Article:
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Alejandro Jodorowsky. Photo: Maria Eugenia Cerutti.

Alejandro Jodorowsky Speaks Out After El Museo del Barrio Calls Off Retrospective

Earlier this week, El Museo del Barrio in New York canceled a major retrospective dedicated to the Chilean-born artist Alejandro Jodorowsky after reassessing a controversial interview he gave in which he claims to have raped a female costar. The act of sexual violence allegedly happened while filming a scene for the surreal Western El Topo. In the 1972 book El Topo: A Book of the Film Jodorowsky said: “I really raped her. And she screamed.”

On Thursday, Jodorowsky came forward to explain his decades-old statements, which he claims were part of a publicity stunt. In a statement provided to Artforum, he said: “These words: ‘I’ve raped my actress,’ was said fifty years ago by El Topo, a bandit dressed in black leather that nobody knew. They were words, not facts, Surrealist publicity in order to enter the world of cinema from a position of obscurity. I do not condone the act of rape, but exploited the shock value of the statement at the time, following years in the Panic Movement and other iterations of harnessing shock to motivate energetic release.”

“I acknowledge that this statement is problematic in that it presents fictional violence against a woman as a tool for exposure, and now, fifty years later, I regret that this is being read as truth. My practice is centered on healing and love. I invite further dialogue in the spirit of progress.”

Jodorowsky’s wife, Pascale Montandon-Jodorowsky, also spoke out in defense of the artist. She told the New York Times that her husband “never raped anyone” and said that Jodorowsky is a “respectful generous and deeply good man” who has been subjected to “attacks, scandals, intimidations, threats, slanders.”

Artnews reported on January 28 that community activists in Harlem had also raised concerns about the alleged rape of Mara Lorenzio. The actress has not spoken publicly about the incident. She was not contacted for this article because her whereabouts are currently unknown.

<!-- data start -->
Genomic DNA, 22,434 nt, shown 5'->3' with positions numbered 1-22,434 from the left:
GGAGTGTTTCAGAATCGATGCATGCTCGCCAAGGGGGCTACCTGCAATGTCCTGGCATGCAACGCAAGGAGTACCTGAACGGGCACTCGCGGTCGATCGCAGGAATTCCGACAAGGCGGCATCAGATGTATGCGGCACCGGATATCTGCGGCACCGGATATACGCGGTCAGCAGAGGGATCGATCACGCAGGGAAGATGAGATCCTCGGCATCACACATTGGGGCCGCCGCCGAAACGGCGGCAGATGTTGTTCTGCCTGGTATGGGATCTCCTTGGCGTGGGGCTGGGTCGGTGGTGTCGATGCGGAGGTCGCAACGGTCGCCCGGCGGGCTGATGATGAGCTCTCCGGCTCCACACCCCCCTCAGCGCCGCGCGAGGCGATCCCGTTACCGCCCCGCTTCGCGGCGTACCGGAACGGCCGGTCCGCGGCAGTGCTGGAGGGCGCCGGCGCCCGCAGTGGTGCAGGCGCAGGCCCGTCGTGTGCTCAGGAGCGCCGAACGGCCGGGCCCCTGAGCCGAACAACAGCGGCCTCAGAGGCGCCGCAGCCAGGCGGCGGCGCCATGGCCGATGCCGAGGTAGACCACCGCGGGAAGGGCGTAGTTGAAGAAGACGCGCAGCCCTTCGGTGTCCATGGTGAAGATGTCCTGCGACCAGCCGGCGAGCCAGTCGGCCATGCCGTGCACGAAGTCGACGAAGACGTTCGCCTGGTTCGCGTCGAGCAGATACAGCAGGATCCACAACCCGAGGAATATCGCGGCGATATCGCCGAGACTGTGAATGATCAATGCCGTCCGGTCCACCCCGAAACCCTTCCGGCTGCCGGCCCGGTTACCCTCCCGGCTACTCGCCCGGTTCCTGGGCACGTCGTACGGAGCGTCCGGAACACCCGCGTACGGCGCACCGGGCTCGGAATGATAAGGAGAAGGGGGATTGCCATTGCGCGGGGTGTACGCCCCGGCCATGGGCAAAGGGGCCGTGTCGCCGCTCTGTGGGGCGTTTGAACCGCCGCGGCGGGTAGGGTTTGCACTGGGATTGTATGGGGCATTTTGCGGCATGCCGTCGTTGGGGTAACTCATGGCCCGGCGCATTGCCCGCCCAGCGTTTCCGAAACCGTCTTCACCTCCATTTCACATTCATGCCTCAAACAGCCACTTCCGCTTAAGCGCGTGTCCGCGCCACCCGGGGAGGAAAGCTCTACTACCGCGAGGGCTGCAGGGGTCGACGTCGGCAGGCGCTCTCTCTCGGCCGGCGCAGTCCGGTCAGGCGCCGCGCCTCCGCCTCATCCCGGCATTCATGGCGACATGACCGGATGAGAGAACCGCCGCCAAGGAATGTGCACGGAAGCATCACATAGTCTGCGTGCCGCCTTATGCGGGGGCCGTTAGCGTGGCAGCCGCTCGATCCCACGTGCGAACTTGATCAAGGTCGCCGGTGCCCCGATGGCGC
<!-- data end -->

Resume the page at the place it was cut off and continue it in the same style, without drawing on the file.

A report written by Helen O’Hara in The Telegraph claims that Jodorowsky didn’t face much backlash after making the comments. “The rape claim was, at the time, largely ignored,” wrote O’Hara. Over the years, the artist also changed his account of what happened. In a 2007 interview, Jodorowsky told Empire magazine, “I didn’t rape Mara, but I penetrated her with her consent,” and in a Facebook post in 2017, the artist said that he had made the statements to “shock interviewers.”

The museum’s executive director, Patrick Charpenel, issued the following statement regarding its decision not to move forward with the survey: “We are committed to addressing complex and challenging issues, but have a responsibility to do so in a way that generates productive dialogues and debate. However, while the issues raised by Jodorowsky’s practice should be examined, we have come to the conclusion that an exhibition is not the right platform for doing so at this time.”

The cancelation of the exhibition comes three weeks after the museum backpedaled on its decision to honor the German princess Gloria von Thurn und Taxis. The socialite is known for her ties to ultraconservatives such as former White House chief strategist Steve Bannon. The back-to-back issues with programming have caused some to raise questions about the museum’s planning process.

Curated by María Inés Rodríguez, the exhibition would have chronicled Jodorowsky’s artistic production over five decades and was scheduled to open on February 28. The museum announced that its current survey of Liliana Porter’s work will be extended until March 3.

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